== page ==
FORD is to invest £230 million into its factory in Halewood, near Liverpool, as part of a plan to manufacture electric vehicle (EV) power units on the Merseyside site.
The factory is set to become Ford’s first in-house EV component assembly plant in Europe and will manufacture parts for both passenger and commercial vehicles. The move will also secure some 500 existing jobs on the site.
According to Ford, the investment is subject to £30 million in funding from the government’s Automotive Transformation Fund, a scheme set up by the government to help car manufacturers in the UK retool and modernise their facilities for EV production.
President of Ford of Europe Stuart Rowley said: “This is an important step, marking Ford’s first in-house investment in all-electric vehicle component manufacturing in Europe.
“It strengthens further our ability to deliver 100% of Ford passenger vehicles in Europe being all-electric and two thirds of our commercial vehicle sales being all-electric or plug-in hybrid by 2030.”
“We also want to thank the UK government for its support for this important investment at Halewood which reconfirms Ford’s continuing commitment to the UK and our position as a leading investor in this country’s auto industry and technological base.”
Business Secretary Kwasi Kwarteng said the news was “further proof that the UK remains one of the best locations in the world for high-quality automotive manufacturing.”
He added: “Today’s announcement, backed by government funding is a huge vote of confidence in Britain’s economic future and our plans to ramp up electric vehicle production.”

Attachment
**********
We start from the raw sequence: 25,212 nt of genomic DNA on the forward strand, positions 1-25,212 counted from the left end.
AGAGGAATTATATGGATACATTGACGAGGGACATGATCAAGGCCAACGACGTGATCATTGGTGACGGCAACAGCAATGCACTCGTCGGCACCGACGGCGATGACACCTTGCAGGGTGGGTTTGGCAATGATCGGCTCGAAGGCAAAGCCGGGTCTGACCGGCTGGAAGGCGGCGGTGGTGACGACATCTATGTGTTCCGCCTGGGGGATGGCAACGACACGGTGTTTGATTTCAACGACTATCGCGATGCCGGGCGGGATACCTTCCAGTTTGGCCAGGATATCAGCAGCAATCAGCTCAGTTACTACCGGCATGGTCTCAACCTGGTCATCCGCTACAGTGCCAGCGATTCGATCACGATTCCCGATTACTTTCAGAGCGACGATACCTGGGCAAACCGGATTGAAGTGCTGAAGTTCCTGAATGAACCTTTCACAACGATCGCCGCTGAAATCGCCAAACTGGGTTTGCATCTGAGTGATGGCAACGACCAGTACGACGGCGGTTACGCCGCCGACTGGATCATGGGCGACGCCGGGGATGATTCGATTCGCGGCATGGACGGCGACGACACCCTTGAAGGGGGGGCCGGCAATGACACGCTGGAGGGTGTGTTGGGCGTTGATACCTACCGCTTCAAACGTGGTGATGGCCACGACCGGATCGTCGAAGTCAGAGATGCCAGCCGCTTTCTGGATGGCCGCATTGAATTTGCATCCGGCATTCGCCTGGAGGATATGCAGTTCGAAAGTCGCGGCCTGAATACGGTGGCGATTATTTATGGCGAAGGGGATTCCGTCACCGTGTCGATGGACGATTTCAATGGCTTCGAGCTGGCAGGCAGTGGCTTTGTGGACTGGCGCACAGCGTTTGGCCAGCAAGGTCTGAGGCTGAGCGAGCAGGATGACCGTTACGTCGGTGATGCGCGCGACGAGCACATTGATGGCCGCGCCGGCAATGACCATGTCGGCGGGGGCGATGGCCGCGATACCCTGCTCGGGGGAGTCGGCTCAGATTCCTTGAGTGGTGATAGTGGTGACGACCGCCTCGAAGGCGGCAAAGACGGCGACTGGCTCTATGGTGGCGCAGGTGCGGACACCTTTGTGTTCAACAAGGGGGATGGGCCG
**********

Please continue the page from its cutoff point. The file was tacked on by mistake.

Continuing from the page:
Unions welcomed Ford’s decision, too. Sharon Graham, general secretary of the Unite union said: “This investment is excellent news for the highly skilled workforce at Halewood as it secures the future of the plant.
“It is absolutely imperative that the government does not see this investment as a one-off but supports similar schemes to ensure the entire UK automotive industry experiences a smooth transition in the move to build electric vehicles.”
The news follows Ford’s recent decision to invest $1 billion (£729 million) in its Cologne plant in Germany, also for the production of electric vehicles. Closer to home, both Nissan and Stellantis — the parent-company of Citroen, Peugeot, Vauxhall and DS — recently announced investments in their UK electric vehicle manufacturing facilities.
Although Ford once owned the entire Halewood complex, and built cars such as the Anglia and Escort at the site, its transmission manufacturing facility now forms a smaller part of the Halewood plant that is now owned by Jaguar Land Rover.
There were talks in recent years that Ford might begin battery-pack production at its factory in Bridgend, Wales, but it was deemed to be uneconomical as the facility was too far from the company’s other vehicle assembly plants.
The Bridgend facility shut down in 2020 with the loss of around 1,650 jobs leaving the Halewood transmission factory and the Dagenham engine-manufacturing plant in Essex as Ford’s sole remaining factories in the UK.
Production of the new power units at Halewood is expected to begin in mid-2024 with planned capacity of around 250,000 units per year.
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